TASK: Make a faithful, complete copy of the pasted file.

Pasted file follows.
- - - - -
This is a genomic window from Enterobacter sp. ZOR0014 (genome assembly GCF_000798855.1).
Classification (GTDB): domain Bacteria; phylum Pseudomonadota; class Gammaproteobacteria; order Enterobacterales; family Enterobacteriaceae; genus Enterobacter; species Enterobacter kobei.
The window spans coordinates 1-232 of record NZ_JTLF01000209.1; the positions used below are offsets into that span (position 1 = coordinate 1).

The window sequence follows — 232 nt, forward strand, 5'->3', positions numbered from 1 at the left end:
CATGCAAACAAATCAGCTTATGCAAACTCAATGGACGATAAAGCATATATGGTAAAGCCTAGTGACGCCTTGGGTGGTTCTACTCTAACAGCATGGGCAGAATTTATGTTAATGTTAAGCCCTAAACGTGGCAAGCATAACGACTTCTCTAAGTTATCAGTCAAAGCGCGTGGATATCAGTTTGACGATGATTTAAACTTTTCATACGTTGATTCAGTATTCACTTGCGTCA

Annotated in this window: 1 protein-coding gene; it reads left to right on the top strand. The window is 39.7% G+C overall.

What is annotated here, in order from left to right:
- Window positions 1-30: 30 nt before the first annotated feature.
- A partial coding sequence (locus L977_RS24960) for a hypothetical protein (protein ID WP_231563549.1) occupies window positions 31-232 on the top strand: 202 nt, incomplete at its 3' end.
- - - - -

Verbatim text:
This is a genomic window from Enterobacter sp. ZOR0014 (genome assembly GCF_000798855.1).
Classification (GTDB): domain Bacteria; phylum Pseudomonadota; class Gammaproteobacteria; order Enterobacterales; family Enterobacteriaceae; genus Enterobacter; species Enterobacter kobei.
The window spans coordinates 1-232 of record NZ_JTLF01000209.1; the positions used below are offsets into that span (position 1 = coordinate 1).

The window sequence follows — 232 nt, forward strand, 5'->3', positions numbered from 1 at the left end:
CATGCAAACAAATCAGCTTATGCAAACTCAATGGACGATAAAGCATATATGGTAAAGCCTAGTGACGCCTTGGGTGGTTCTACTCTAACAGCATGGGCAGAATTTATGTTAATGTTAAGCCCTAAACGTGGCAAGCATAACGACTTCTCTAAGTTATCAGTCAAAGCGCGTGGATATCAGTTTGACGATGATTTAAACTTTTCATACGTTGATTCAGTATTCACTTGCGTCA

Annotated in this window: 1 protein-coding gene; it reads left to right on the top strand. The window is 39.7% G+C overall.

What is annotated here, in order from left to right:
- Window positions 1-30: 30 nt before the first annotated feature.
- A partial coding sequence (locus L977_RS24960) for a hypothetical protein (protein ID WP_231563549.1) occupies window positions 31-232 on the top strand: 202 nt, incomplete at its 3' end.